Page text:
Every day there are more than 800,000 shipments of hazardous materials (hazmat) in trucks-usually flammable liquids, such as gasoline, or flammable gas. About 200 hazmat trucks a year are involved in fatal crashes and 5,000 in nonfatal crashes. Although these numbers are small relative to the totals of almost 5,000 trucks involved in fatal crashes and 400,000 involved in nonfatal crashes annually, the potential for human injury and property damage in hazmat crashes is much greater.
800,000 daily shipments of hazardous materials = about 4 BILLION TONS every year! There are about 5,200 truck crashes involving these shipments annually. When you do the math, well over 99% of these hazmat shipments make it to their destinations with no problems. Why? One primary factor is training specific to the laws directing the handling, shipping and transporting hazardous materials. According to federal law, if you ship or transport hazardous materials, or are involved with pretty much any aspect of it, you are required to complete proper training. Why? It is the shipper's responsibility to ensure each hazardous material package or box -- no matter how it is transported -- is in compliance with applicable DOT regulations.
Training for the ground transportation of hazardous materials is specified by the DOT (Department of Transportation) to ensure that federal laws are understood and followed. This training must include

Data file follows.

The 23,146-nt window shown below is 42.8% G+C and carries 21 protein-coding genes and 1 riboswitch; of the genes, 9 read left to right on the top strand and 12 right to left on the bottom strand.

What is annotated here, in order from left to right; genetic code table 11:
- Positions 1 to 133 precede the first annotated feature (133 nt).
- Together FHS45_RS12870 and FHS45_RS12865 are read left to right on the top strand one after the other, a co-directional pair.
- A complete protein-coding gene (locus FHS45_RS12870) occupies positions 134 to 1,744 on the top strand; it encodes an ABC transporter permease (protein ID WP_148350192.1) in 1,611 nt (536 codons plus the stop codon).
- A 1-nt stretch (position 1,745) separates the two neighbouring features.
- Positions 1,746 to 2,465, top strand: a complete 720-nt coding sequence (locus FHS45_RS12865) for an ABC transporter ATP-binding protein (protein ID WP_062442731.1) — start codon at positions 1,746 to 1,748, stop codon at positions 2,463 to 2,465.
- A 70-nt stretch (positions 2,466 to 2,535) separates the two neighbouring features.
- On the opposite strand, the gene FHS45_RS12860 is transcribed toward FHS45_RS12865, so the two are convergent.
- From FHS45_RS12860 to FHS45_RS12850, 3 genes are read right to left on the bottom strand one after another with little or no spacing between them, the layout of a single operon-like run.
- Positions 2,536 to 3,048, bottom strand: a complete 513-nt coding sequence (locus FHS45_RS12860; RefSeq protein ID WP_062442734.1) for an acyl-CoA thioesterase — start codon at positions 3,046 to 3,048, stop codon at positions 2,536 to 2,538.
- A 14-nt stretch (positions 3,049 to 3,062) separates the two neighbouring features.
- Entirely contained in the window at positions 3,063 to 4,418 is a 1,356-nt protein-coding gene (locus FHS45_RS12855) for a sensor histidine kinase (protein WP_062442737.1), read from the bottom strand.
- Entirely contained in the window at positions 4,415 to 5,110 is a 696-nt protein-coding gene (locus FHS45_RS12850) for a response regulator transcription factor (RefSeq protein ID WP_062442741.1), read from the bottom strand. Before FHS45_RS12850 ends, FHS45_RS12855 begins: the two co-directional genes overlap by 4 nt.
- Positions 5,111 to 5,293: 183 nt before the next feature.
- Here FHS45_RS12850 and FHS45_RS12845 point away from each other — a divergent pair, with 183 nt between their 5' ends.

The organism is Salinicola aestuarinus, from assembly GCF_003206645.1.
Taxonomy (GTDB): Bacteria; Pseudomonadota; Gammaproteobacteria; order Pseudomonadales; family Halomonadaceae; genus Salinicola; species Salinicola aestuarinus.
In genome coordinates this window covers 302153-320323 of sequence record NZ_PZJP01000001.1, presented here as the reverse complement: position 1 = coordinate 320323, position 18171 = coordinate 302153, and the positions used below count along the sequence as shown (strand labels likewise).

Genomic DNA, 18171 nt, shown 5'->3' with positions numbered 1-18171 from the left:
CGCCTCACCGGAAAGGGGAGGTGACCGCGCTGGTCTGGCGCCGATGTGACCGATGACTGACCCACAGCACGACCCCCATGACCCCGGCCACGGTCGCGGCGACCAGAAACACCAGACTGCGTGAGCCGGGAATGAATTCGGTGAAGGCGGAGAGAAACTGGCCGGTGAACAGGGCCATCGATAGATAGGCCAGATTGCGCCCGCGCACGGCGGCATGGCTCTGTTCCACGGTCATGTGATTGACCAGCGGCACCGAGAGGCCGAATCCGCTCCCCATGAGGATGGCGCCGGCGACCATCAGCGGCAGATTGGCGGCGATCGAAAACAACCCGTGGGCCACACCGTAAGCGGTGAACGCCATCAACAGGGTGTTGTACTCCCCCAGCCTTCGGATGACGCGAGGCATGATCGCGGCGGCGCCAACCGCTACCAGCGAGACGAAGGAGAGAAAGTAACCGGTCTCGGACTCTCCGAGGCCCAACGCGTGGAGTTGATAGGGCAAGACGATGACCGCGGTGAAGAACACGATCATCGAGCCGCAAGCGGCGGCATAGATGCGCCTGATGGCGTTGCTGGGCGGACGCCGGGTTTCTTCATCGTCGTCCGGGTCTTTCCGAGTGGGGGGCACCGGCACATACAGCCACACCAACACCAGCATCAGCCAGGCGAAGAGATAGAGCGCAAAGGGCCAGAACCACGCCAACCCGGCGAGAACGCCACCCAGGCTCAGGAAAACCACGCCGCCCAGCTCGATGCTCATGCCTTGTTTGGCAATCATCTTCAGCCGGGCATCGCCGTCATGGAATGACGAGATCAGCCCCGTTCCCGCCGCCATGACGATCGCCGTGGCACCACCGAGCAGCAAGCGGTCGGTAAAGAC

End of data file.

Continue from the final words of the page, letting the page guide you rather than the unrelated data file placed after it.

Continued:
- General Awareness of the regulations and hazard identification,
- Function-specific curriculum by the employer to determine the appropriate level based upon the employees duties AND the hazards involved.
- Emergency response information required by the regulation
- Measures to protect the employee and others from the hazards associated with hazardous materials
- Methods and procedures for avoiding accidents
- Proper procedures for handling packages containing hazardous materials
- Security awareness training
The DOT training must be completed within 90 days of a person starting a hazmat job AND the DOT training must be documented and refreshed every 3 years. This rule includes drivers, even if they are owner-operators.
Shipping by Air, Too?
The Federal Aviation Administration (FAA) has jurisdiction over how you handle and transport hazardous materials by air.
Ensuring that undeclared dangerous goods do not get on board an aircraft is one of many key objectives of IATA's dangerous goods program. By defining standards for documentation, handling and training, and by actively promoting the adoption and use of those standards by the air cargo industry, a very high degree of safety has been achieved in dangerous goods transport.
These requirements are set by the International Air Transport Association (IATA) Dangerous Goods Regulations. After initial training, refresher training is required WITHIN 2 years if you ship by air -- domestic or international.
Hazmat transport on the ground or in the air is serious business.
Dont think training matters? Consider these consequences for non-compliance!